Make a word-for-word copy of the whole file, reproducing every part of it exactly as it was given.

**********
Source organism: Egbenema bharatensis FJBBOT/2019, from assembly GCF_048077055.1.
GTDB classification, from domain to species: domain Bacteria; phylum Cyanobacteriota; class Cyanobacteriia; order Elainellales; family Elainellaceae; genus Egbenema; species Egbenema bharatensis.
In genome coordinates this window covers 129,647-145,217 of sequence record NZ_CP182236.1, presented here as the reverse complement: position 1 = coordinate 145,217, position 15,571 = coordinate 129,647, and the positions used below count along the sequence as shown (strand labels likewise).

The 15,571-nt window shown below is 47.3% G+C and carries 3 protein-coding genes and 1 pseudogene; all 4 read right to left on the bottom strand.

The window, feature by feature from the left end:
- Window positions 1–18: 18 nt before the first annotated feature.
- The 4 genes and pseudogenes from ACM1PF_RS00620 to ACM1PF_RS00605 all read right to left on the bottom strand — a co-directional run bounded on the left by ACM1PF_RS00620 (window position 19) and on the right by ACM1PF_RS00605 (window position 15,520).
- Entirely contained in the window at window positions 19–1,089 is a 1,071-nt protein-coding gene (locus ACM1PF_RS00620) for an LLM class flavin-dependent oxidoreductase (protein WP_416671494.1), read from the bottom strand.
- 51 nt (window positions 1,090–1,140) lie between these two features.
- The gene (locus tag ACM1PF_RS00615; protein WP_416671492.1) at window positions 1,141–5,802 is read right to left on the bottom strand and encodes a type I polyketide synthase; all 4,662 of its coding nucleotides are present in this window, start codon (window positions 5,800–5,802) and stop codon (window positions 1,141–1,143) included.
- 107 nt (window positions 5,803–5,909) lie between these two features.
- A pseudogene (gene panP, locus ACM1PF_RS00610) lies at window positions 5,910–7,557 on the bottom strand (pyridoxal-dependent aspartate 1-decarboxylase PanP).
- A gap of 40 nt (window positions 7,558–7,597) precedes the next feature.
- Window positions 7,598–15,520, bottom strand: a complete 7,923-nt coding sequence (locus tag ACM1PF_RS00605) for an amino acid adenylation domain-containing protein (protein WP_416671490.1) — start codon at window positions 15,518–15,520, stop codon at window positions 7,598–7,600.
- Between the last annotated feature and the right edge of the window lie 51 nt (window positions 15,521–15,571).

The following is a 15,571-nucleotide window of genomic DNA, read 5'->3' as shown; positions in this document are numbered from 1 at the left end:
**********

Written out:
Source organism: Egbenema bharatensis FJBBOT/2019, from assembly GCF_048077055.1.
GTDB classification, from domain to species: domain Bacteria; phylum Cyanobacteriota; class Cyanobacteriia; order Elainellales; family Elainellaceae; genus Egbenema; species Egbenema bharatensis.
In genome coordinates this window covers 129,647-145,217 of sequence record NZ_CP182236.1, presented here as the reverse complement: position 1 = coordinate 145,217, position 15,571 = coordinate 129,647, and the positions used below count along the sequence as shown (strand labels likewise).

The 15,571-nt window shown below is 47.3% G+C and carries 3 protein-coding genes and 1 pseudogene; all 4 read right to left on the bottom strand.

The window, feature by feature from the left end:
- Window positions 1–18: 18 nt before the first annotated feature.
- The 4 genes and pseudogenes from ACM1PF_RS00620 to ACM1PF_RS00605 all read right to left on the bottom strand — a co-directional run bounded on the left by ACM1PF_RS00620 (window position 19) and on the right by ACM1PF_RS00605 (window position 15,520).
- Entirely contained in the window at window positions 19–1,089 is a 1,071-nt protein-coding gene (locus ACM1PF_RS00620) for an LLM class flavin-dependent oxidoreductase (protein WP_416671494.1), read from the bottom strand.
- 51 nt (window positions 1,090–1,140) lie between these two features.
- The gene (locus tag ACM1PF_RS00615; protein WP_416671492.1) at window positions 1,141–5,802 is read right to left on the bottom strand and encodes a type I polyketide synthase; all 4,662 of its coding nucleotides are present in this window, start codon (window positions 5,800–5,802) and stop codon (window positions 1,141–1,143) included.
- 107 nt (window positions 5,803–5,909) lie between these two features.
- A pseudogene (gene panP, locus ACM1PF_RS00610) lies at window positions 5,910–7,557 on the bottom strand (pyridoxal-dependent aspartate 1-decarboxylase PanP).
- A gap of 40 nt (window positions 7,558–7,597) precedes the next feature.
- Window positions 7,598–15,520, bottom strand: a complete 7,923-nt coding sequence (locus tag ACM1PF_RS00605) for an amino acid adenylation domain-containing protein (protein WP_416671490.1) — start codon at window positions 15,518–15,520, stop codon at window positions 7,598–7,600.
- Between the last annotated feature and the right edge of the window lie 51 nt (window positions 15,521–15,571).

The following is a 15,571-nucleotide window of genomic DNA, read 5'->3' as shown; positions in this document are numbered from 1 at the left end: